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Land Law and Professional Advice - Essay Example

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Land law and Professional Advice by Course Instructor Institution 18, Feb 2012 The case concerns the purchase of property by a client, Miss Poppy Horrock, the vendor being Victor Matelin. The property in question is described in the register of title as Edmond House, Bramley Hedje, and Nottshire, NG33 6JH…
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Land Law and Professional Advice
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Download file to see previous pages Since the completion of the sale agreement, various concerns have been raised, which are fully addressed to in this report. First, Miss Horrock in a letter dated 23rd January 2012, claims that a neighbour, Fred Furnace found some gold coins in the property which appear to be Roman. This raises the possibility of a treasure as defined under section 1 of the Treasure Act 1996. For the purposes of the coins, section 1(1)(a)(ii) read together with section 3(4) requires that, for a coin to fall under this Act, it must be one, which when found, is one of at least two coins found together. It must be at least 300 years old and have a percentage of precious metal. Hence, it shall be necessary to establish these claims, which if true means that the coins found satisfies the requirements laid down in the Act and, therefore, amount to a treasure. With regards to ownership of treasure, section 4 and 5 apply. Section 4 states that the ownership of the treasure vests in the franchisee, if there is one, otherwise in the crown. Section 5 defines a franchisee and subsection 1(b) is relevant to this case. It includes in the definition as successor in title who would have been the franchisee of the crown in a right of treasure trove for the place where the treasure was found. Therefore, the gold coins should vest in Poppy, who is the successor in title to Victor Majelin. ...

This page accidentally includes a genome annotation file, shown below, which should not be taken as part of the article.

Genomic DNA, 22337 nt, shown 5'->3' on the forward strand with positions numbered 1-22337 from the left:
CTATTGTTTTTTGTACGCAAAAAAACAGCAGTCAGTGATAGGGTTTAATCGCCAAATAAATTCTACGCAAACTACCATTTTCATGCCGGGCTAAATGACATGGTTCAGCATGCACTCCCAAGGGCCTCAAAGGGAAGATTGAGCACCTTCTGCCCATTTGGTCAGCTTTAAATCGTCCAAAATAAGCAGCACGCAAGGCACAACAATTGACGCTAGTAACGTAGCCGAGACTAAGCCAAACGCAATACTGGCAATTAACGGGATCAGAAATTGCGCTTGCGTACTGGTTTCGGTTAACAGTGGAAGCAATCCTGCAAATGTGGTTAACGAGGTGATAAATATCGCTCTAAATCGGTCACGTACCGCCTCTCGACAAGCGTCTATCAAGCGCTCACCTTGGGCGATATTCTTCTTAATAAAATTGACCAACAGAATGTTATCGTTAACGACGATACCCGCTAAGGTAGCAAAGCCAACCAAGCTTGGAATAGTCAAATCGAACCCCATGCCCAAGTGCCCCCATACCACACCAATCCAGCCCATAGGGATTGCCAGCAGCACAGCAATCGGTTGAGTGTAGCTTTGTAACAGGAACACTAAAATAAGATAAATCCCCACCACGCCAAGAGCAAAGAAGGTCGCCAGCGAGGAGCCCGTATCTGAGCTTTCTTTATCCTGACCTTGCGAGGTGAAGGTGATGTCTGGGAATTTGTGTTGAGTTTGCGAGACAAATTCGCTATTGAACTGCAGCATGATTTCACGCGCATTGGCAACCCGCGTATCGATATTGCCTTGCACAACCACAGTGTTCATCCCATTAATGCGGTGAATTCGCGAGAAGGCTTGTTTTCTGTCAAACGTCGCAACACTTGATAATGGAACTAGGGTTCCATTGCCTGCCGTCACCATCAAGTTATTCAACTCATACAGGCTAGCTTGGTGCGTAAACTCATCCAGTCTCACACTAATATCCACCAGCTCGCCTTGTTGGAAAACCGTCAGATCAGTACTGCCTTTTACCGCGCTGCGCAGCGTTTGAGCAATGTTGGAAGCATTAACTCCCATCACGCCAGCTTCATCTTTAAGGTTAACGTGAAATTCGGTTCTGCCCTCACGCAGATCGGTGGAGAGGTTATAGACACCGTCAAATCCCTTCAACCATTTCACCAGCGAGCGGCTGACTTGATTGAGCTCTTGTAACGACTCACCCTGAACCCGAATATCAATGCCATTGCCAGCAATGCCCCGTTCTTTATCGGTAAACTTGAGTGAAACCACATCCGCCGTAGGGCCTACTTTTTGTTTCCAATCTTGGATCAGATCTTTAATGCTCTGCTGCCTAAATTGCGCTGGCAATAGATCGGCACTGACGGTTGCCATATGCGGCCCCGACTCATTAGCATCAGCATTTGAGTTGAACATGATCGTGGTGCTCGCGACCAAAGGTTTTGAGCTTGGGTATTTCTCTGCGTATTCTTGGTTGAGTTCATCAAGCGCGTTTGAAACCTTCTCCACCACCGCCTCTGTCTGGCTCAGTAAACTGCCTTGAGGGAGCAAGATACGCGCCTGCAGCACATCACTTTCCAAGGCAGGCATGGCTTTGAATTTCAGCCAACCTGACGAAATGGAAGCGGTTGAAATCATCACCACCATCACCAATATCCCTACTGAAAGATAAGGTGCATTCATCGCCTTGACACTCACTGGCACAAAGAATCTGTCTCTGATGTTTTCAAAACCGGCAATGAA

This raises the question of fixtures and chattels on land. It is trite law that fixtures are part of the land while chattels are not. It shall, however, be necessary to ascertain the terms of the sale agreement. If the agreement show that only land and nothing else are being bought and sold, the purchaser buys everything affixed to land such as buildings, fences and trees (Drake et al 2007). If the vendor does not intend to include a certain fixture in sale, this must be stated in the agreement. On the other hand, where purchaser intends to purchase chattels, the intended chattels must be listed in the sale agreement. To ascertain whether an item is a chattel or a fixture, one has to check at the purpose of the annexation. If the object stood affixed for the enhanced enjoyment of the land, the object is likely to be a fixture, but if it were intended to be placed there for a temporary purpose or so that the property can be better enjoyed; it is likely to be a chattel. An example includes; tapestries as held in Leigh V Taylor [1902] AC 157, or ornamental panelling as held in the case of Spyer V Philipson (1931) 2 Ch. 183. It is necessary to look at the degree of annexation in order to decipher the purpose. If the object cannot be removed without causing significant damage, it is more likely to be a fixture though this is not conclusive, (Drake et al 2009). In this case, it is clear that the garden water feature which was cemented forms part of the land. The same shall apply with regards to the old range cooker per the presumptions made under the 2nd schedule of the standard sale agreement. With regards to the removable pebbles and a sprout, they are also fixtures with regards to their degree of annexation. Consequently she has ...Download file to see next pagesRead More
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